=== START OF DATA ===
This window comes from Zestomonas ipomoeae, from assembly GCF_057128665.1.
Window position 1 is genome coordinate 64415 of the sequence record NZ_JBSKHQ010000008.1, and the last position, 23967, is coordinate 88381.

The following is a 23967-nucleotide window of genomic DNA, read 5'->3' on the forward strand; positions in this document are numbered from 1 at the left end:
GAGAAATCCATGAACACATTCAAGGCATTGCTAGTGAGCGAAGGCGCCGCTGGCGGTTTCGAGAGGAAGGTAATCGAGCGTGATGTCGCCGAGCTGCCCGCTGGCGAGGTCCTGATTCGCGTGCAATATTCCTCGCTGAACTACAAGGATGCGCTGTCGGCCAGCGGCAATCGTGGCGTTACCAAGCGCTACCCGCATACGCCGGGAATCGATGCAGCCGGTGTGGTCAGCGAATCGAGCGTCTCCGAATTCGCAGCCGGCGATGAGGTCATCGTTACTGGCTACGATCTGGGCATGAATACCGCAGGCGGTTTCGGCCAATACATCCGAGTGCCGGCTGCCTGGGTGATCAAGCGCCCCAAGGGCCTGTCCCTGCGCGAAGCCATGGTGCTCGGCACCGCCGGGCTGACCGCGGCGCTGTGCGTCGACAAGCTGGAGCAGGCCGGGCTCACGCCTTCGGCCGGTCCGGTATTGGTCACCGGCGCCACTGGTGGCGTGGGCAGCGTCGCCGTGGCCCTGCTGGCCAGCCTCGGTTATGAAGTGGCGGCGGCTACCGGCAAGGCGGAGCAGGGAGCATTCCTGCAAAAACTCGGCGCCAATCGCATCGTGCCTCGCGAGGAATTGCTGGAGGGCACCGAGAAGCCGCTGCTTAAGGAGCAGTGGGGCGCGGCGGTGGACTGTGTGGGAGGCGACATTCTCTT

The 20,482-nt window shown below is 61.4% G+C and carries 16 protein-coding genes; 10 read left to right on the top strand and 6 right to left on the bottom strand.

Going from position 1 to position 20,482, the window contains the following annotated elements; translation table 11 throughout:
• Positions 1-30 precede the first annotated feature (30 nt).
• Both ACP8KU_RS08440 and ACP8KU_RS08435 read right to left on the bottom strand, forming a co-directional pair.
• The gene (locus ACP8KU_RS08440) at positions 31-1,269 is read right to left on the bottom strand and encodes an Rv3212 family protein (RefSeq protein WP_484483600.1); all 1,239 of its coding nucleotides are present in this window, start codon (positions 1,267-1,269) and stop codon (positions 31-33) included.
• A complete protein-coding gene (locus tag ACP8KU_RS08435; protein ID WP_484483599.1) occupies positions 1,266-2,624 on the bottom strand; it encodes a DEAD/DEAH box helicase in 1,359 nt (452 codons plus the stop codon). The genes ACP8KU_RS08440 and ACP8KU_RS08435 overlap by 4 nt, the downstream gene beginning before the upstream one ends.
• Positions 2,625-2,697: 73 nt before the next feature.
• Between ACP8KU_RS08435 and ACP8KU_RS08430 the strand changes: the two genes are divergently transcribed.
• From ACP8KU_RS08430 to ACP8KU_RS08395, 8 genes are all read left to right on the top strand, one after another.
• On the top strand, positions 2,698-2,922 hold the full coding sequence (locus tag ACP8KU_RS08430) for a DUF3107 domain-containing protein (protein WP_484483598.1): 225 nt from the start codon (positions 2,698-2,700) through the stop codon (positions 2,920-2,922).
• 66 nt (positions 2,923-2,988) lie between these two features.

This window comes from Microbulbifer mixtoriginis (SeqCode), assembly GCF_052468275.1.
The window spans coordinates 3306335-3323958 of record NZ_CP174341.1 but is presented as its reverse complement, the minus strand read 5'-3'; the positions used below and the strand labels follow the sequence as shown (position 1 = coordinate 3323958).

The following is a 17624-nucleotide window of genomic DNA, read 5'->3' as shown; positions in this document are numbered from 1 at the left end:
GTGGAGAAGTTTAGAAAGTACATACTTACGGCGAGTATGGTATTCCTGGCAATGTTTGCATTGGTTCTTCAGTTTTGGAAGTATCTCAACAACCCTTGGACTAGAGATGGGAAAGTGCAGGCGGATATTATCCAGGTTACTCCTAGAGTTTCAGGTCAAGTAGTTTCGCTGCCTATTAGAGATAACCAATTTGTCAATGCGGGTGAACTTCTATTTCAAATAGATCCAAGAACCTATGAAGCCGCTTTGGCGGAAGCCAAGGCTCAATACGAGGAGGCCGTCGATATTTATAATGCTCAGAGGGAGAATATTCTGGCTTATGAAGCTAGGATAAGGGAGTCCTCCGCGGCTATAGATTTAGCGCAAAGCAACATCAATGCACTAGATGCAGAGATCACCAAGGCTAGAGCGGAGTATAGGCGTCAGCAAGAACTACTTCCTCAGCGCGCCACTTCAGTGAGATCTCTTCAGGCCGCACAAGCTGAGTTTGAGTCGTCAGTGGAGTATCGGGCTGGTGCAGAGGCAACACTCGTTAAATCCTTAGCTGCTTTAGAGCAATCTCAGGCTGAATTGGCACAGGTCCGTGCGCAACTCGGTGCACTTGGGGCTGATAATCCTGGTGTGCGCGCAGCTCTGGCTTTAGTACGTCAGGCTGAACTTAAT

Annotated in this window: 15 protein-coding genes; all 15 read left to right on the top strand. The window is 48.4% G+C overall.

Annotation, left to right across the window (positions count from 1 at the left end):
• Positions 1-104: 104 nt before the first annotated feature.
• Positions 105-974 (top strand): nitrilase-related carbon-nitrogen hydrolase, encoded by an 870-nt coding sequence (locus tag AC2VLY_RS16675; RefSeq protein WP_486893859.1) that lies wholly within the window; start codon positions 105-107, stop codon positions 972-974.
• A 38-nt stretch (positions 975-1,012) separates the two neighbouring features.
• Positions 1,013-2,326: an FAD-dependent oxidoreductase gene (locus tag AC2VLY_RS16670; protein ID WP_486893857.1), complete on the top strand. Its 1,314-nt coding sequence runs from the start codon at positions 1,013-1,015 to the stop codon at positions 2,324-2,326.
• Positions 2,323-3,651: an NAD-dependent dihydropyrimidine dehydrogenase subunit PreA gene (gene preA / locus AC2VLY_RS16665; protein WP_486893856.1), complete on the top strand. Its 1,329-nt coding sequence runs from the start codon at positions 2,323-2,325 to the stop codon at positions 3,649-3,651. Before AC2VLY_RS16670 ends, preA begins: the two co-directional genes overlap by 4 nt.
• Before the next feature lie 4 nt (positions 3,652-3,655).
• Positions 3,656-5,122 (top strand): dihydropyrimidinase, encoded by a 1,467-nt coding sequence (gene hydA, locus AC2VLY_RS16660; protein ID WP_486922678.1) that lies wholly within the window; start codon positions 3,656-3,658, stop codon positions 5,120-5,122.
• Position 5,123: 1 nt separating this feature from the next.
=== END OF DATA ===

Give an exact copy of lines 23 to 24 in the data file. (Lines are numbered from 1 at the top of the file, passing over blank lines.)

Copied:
• Positions 105-974 (top strand): nitrilase-related carbon-nitrogen hydrolase, encoded by an 870-nt coding sequence (locus tag AC2VLY_RS16675; RefSeq protein WP_486893859.1) that lies wholly within the window; start codon positions 105-107, stop codon positions 972-974.
• A 38-nt stretch (positions 975-1,012) separates the two neighbouring features.